Since returning to Kenya in March after a bout of illness last year I have spent a not insignificant amount of time and effort trying to keep a slum preschool in operation. This is not at all something that I would have chosen to do, and before this year I would have said that I was completely unqualified for such a task.
In Nairobi, we live in a rather affluent neighborhood called Karen. Both the university where I teach and the church where we serve are in Karen. Also in Karen is a small slum—the smallest of the slums of Nairobi, which is famous for having huge and sprawling slums. Our local slum is called Kuwinda. It covers an area of only 3 acres. In those three acres live around 7,000 people. The slum is tucked away in a neighborhood off the main roads, and many people who live in Karen don’t even know it is there. It is surrounded by large mansions, many on plots that are bigger than the slum.
Our parish of St Francis started a little chapel and a preschool as an outreach ministry in Kuwinda in 2006. I didn’t have much to do with it until a few years later when some people visiting from the US decided they wanted to contribute to the preschool by sending money for the children to have lunches every day. So for years we have been channeling about $100 a month to the Kuwinda Anglican Church of Kenya preschool. I wasn’t involved much more than that, aside from occasionally also transmitting some donations for things like a table-top cooker to cook the lunches on and mattresses for the youngest pupils—the one-year-olds—to take their naps on.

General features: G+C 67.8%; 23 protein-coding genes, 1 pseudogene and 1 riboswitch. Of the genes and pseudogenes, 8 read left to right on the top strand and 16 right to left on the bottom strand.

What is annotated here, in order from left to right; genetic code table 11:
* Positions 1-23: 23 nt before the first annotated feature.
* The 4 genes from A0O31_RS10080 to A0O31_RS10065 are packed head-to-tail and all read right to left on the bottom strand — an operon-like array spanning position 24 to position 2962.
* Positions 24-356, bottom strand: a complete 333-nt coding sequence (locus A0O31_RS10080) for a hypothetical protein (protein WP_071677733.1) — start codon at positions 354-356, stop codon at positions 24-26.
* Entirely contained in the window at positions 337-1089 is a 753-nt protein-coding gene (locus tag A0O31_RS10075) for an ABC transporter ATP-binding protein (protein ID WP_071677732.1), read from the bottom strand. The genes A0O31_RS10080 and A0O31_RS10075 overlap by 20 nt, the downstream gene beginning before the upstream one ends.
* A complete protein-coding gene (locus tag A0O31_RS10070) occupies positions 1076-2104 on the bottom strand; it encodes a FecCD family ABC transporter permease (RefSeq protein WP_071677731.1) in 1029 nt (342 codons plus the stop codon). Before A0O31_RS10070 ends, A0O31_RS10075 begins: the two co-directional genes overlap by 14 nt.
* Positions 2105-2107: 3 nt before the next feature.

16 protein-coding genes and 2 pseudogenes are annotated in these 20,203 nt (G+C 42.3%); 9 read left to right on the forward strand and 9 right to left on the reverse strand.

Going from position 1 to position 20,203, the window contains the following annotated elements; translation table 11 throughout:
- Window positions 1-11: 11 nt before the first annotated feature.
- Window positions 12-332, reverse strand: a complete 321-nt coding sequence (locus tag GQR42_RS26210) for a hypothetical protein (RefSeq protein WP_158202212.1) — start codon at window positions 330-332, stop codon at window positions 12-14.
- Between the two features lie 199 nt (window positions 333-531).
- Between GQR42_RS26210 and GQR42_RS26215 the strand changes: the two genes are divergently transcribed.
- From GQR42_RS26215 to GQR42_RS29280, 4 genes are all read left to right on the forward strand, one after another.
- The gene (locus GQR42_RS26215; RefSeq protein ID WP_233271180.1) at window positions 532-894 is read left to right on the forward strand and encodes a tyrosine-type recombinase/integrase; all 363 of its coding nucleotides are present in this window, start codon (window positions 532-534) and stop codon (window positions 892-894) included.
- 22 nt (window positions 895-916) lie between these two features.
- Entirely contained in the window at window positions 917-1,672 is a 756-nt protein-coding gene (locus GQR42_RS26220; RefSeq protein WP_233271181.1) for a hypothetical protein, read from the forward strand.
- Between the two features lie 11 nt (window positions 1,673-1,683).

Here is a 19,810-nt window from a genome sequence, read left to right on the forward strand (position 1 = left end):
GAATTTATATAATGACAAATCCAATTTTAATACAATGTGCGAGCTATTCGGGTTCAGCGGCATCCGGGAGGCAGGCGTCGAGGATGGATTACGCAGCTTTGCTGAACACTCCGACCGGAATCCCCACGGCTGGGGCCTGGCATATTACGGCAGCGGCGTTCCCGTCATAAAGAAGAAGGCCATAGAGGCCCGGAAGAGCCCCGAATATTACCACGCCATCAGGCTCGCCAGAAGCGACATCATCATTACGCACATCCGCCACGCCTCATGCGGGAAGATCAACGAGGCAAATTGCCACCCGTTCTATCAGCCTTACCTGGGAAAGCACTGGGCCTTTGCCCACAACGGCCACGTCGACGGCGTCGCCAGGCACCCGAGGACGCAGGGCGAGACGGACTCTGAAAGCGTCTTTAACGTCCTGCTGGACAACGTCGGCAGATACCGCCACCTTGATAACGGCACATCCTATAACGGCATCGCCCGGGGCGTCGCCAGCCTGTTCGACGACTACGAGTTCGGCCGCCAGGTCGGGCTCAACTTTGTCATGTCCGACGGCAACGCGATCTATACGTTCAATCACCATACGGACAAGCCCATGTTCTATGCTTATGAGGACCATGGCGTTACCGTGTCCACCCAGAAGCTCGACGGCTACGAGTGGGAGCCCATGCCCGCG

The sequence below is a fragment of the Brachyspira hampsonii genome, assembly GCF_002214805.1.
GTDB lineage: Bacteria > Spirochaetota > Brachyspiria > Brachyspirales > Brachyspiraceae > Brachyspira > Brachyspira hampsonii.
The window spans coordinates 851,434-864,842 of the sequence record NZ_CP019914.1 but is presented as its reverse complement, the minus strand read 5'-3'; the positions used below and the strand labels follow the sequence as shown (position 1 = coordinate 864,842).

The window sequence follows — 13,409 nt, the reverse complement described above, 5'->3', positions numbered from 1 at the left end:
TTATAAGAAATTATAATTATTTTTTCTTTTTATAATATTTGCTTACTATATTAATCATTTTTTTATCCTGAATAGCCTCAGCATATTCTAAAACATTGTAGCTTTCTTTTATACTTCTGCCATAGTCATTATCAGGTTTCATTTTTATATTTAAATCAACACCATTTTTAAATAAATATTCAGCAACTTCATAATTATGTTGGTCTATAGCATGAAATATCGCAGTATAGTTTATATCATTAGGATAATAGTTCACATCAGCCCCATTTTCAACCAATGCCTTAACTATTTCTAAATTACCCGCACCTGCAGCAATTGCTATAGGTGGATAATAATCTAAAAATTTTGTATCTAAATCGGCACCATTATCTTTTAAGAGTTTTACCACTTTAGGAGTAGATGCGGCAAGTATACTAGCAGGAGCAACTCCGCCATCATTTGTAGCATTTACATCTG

At the end of last year, just after Christmas, our parish of St Francis abruptly decided to shut the chapel in Kuwinda and discontinue the preschool. However, the teacher and the parents of the pupils and the donors in the US had other ideas, and so they scrambled to find some additional funding to keep the school going. When I got back to Nairobi in March, I was immediately involved in trying to figure out some way that the school could continue even though it was no longer attached to St Francis.
Now let me tell you why I am talking about this today. When I read the story from Numbers and the story from Mark, I felt a bit like I knew where Joshua and John were coming from. In both stories, God’s work in the world was set up to be accomplished in structures that God created for just that purpose.
In the Numbers story, God created a leadership structure designed to give support to Moses so that he wouldn’t have to bear with the complaining of the Israelites all by himself. But two of the leaders chosen for the job didn’t follow the prescribed procedure, for whatever reason—and the text doesn’t give any hint as to why Eldad and Meidad didn’t go with the others outside the camp to the meeting tent.
So when God’s spirit comes on Eldad and Meidad just like on the ones who followed the prescribed procedure, I can sympathize with Joshua’s objections. Joshua was a life-long disciple of Moses—you couldn’t find anyone who was more of an insider than he was. I can see why he thought that Eldad and Meidad should be stopped. We don’t want supposed leaders doing stuff in the camp when they are supposed to be in church.
In Mark’s story, John was just as much of an insider as Joshua was. The structure that Jesus set up, and explicitly attributed to God, was a mobile seminary: twelve students were to go around with Jesus and learn everything he had to teach them. John, like Joshua, was one of the inner circle, one of the first apprentice leaders to be chosen. I can understand why he would think that some random guy performing exorcisms using Jesus’ name was not playing by the rules that God had instituted.